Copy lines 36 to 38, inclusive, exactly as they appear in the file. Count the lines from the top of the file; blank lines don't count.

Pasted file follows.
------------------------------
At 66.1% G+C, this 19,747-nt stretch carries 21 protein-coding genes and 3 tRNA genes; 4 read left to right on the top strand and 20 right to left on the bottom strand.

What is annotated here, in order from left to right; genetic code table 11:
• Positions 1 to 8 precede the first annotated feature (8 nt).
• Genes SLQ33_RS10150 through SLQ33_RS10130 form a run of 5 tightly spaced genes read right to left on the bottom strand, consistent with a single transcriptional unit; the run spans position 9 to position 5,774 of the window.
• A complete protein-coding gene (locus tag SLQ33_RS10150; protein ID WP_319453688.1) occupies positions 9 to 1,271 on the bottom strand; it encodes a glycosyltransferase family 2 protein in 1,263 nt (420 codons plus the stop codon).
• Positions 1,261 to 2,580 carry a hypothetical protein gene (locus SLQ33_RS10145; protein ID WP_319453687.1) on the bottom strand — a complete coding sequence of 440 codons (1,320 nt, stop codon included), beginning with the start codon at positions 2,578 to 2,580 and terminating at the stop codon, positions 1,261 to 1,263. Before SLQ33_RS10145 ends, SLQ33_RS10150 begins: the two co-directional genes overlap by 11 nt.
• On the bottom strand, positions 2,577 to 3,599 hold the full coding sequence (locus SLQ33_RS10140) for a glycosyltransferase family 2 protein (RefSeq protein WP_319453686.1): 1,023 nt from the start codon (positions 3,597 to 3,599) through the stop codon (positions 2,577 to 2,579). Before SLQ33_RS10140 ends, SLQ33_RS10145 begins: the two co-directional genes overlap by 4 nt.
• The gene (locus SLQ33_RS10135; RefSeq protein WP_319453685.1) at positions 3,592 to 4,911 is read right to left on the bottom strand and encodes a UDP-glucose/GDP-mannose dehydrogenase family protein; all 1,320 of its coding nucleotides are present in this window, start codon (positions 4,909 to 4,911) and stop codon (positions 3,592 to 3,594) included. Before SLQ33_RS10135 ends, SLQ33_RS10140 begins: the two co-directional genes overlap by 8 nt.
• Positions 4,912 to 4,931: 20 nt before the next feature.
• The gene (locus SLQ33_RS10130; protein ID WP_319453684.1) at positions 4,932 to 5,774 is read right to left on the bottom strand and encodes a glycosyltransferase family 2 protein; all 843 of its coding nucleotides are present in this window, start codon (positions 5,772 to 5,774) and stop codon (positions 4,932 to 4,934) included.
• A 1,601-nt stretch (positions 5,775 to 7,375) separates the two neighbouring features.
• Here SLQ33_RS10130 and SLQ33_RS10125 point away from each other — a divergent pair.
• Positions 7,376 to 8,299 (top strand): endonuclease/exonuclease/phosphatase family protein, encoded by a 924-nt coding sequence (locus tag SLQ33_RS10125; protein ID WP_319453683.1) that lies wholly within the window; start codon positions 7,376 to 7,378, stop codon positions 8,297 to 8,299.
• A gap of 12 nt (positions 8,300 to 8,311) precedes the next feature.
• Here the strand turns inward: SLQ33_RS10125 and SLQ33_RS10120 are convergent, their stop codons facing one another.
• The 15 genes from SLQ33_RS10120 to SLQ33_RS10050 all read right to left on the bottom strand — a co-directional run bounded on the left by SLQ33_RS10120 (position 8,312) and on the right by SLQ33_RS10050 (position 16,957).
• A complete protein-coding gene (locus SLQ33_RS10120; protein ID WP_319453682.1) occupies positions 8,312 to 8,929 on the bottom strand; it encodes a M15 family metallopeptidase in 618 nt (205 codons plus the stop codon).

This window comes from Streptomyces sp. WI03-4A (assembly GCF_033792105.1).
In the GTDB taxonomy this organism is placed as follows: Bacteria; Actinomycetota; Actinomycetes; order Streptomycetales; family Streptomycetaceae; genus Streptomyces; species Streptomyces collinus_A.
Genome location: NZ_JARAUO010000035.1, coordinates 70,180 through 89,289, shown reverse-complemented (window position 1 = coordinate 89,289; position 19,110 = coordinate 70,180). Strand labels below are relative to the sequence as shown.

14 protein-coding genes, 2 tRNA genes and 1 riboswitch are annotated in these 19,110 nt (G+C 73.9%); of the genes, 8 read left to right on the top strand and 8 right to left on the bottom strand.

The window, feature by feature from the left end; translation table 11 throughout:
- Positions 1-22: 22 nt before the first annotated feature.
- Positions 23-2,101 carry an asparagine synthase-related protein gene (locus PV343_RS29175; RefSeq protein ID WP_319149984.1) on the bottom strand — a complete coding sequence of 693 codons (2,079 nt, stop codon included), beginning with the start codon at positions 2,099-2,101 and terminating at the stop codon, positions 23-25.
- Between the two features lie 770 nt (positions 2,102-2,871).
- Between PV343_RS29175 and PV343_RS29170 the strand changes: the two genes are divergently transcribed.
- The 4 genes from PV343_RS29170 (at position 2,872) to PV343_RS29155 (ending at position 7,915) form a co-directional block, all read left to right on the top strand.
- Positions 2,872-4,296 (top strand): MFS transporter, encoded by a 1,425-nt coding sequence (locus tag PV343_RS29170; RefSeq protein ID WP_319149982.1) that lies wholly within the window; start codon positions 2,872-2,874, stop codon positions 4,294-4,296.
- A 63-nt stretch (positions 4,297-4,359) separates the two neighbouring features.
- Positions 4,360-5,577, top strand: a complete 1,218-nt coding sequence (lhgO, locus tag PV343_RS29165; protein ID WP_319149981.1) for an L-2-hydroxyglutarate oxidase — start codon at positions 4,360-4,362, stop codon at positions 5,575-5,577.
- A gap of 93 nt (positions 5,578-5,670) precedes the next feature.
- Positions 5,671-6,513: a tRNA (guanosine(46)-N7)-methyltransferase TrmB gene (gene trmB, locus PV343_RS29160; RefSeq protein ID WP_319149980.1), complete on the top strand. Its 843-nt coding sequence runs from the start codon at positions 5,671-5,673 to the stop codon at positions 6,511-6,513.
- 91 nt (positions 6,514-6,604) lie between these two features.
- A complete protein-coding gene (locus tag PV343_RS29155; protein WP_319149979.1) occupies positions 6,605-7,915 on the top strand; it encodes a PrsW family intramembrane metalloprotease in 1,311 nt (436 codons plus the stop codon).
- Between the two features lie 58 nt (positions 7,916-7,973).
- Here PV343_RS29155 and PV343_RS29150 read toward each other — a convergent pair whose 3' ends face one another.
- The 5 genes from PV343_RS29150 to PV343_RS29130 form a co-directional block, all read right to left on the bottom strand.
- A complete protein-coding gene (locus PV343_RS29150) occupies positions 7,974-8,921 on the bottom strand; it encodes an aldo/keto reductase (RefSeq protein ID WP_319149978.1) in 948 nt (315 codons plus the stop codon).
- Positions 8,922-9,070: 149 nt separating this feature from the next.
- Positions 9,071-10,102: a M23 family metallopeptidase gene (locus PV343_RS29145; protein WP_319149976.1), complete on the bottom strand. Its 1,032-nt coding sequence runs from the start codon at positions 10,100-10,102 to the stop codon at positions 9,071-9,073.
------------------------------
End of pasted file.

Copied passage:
- Here PV343_RS29155 and PV343_RS29150 read toward each other — a convergent pair whose 3' ends face one another.
- The 5 genes from PV343_RS29150 to PV343_RS29130 form a co-directional block, all read right to left on the bottom strand.
- A complete protein-coding gene (locus PV343_RS29150) occupies positions 7,974-8,921 on the bottom strand; it encodes an aldo/keto reductase (RefSeq protein ID WP_319149978.1) in 948 nt (315 codons plus the stop codon).